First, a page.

What is the gaming space in Melbourne like?
Melbourne is a super interesting and diverse space for game development. Commercial spaces like the Arcade in South Melbourne is where a bunch of studios work out of-- I think that can be super beneficial for the companies there, because the studios are in a sort of constant, open conversation with each other. A bit more north, we’ve got Share House, which is a smaller co-working space which has a bunch of lovely indie studios who are creating incredible work, including House House, Paper House and 2Pt. For the more casual and underground developers, spaces like Bar SK are super interesting. Bar SK is a gallery and bar space which showcases a constantly rotating selection of independent games. It’s also a sort of hub in Melbourne for all types of developers. There’s also a super wide range of places to study games, like RMIT and Swinburne. We also have Freeplay Festival and Melbourne International Games Week, which are both lovely times of the year for making friends. There’s a lot going on here.
How would you describe your aesthetic? (I love it by the way!)
Thank you! By others it’s been described as “something out of a nightmare” and “cute”. I think that kind of sums it up. My models are poorly constructed messes of geometry that manage to look neat by the time I’m finished with them. I think the thing that makes my work seem distinct is my use of lighting. I’ve found a secret way to make everything look lovely in Unity which helps for hiding the hot mess that is my work.
Any tips and tricks for people getting into the industry?
I don’t know if there’s any tricks but maybe it could be worth talking to a witch for some sort of industry hex. I think the most valuable thing for me in the industry was making friends and not connections. At game events I was never looking to get a job or network, I was just so excited to be in a space where I could meet people with the same interests as me. That helped me to relax and meet people for who they are and not what they do. When you’re starting out, being as personable and kind as you can be is a much better strategy than handing out business cards as soon as you meet someone from the industry. Also, share your work as often as you can. Twitter is good for that.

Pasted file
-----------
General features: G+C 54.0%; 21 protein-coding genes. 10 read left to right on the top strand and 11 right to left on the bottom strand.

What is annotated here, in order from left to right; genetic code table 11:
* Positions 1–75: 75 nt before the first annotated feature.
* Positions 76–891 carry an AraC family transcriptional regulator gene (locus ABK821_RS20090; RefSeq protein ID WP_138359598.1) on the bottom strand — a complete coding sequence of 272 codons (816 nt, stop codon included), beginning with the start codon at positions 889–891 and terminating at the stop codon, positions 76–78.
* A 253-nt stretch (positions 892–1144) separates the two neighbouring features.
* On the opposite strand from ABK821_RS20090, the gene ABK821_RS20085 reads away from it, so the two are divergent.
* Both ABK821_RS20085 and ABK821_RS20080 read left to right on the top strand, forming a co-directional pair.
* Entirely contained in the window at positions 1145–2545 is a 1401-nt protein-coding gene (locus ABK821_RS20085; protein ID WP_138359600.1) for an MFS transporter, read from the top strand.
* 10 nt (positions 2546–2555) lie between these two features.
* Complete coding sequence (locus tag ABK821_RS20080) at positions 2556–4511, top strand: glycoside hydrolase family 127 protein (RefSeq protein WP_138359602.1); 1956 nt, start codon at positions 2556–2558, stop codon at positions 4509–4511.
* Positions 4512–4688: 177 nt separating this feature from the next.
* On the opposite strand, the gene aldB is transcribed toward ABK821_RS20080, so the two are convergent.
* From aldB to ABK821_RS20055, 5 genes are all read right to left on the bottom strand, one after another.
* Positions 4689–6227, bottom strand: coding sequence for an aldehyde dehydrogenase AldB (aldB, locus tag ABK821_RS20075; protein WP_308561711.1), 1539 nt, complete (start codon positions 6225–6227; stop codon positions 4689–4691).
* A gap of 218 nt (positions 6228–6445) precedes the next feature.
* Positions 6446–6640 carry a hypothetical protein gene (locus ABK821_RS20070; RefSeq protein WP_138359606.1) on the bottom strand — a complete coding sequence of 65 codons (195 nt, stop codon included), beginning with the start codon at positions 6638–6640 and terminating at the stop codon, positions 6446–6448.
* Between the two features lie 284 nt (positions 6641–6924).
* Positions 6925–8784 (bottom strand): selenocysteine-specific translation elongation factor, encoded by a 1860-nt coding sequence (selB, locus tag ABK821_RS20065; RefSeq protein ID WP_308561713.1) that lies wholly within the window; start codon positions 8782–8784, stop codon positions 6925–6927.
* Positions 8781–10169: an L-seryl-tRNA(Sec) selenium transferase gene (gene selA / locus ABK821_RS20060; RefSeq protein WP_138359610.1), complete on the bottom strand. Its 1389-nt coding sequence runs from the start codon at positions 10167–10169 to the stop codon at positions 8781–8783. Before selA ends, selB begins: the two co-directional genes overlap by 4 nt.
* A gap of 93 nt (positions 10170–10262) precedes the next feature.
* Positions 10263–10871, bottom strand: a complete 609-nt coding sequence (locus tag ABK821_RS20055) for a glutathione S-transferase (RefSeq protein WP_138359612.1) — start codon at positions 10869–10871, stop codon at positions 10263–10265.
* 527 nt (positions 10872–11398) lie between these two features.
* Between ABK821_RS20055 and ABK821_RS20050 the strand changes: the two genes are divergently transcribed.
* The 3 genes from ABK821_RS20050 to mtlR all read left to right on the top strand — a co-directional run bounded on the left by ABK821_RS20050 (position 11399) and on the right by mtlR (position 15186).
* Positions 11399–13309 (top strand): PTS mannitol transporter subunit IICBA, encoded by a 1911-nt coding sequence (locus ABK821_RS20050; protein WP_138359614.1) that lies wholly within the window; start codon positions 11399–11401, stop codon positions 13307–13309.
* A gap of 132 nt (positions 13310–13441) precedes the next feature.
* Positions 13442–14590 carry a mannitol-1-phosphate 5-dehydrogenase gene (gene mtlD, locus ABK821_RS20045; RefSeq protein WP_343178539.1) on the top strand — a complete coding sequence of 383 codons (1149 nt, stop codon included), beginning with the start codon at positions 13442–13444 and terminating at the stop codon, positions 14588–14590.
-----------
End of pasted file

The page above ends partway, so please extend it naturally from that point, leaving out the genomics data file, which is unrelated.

What projects are you looking forward to?
I’m super looking forward to Untitled Goose Game from House House. That game gives me so much joy. They’re also lovely developers and people who have been supportive of me and my work since day one-- but that doesn’t influence my answer. The game is a masterpiece.
What are your favourite games?
Ooh. I never know how to answer this because I don’t play many games. Recent games that I’m into are Hidden Folks, Hitman, Holedown (lots of ‘h’ games here) Supertype, Short Trip by Alexander Perrin, Splatoon, (now lots of ‘s’ games!) and What Remains of Edith Finch. But I must say my favourite game is ALIEN CASENO, which I made. No bias.
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About The Author: Caroline Corbett-Thompson
Caroline is the Marketing Director at Itavio. You'll find her listening to NPR and scowling 99% of the time.
More posts by Caroline Corbett-Thompson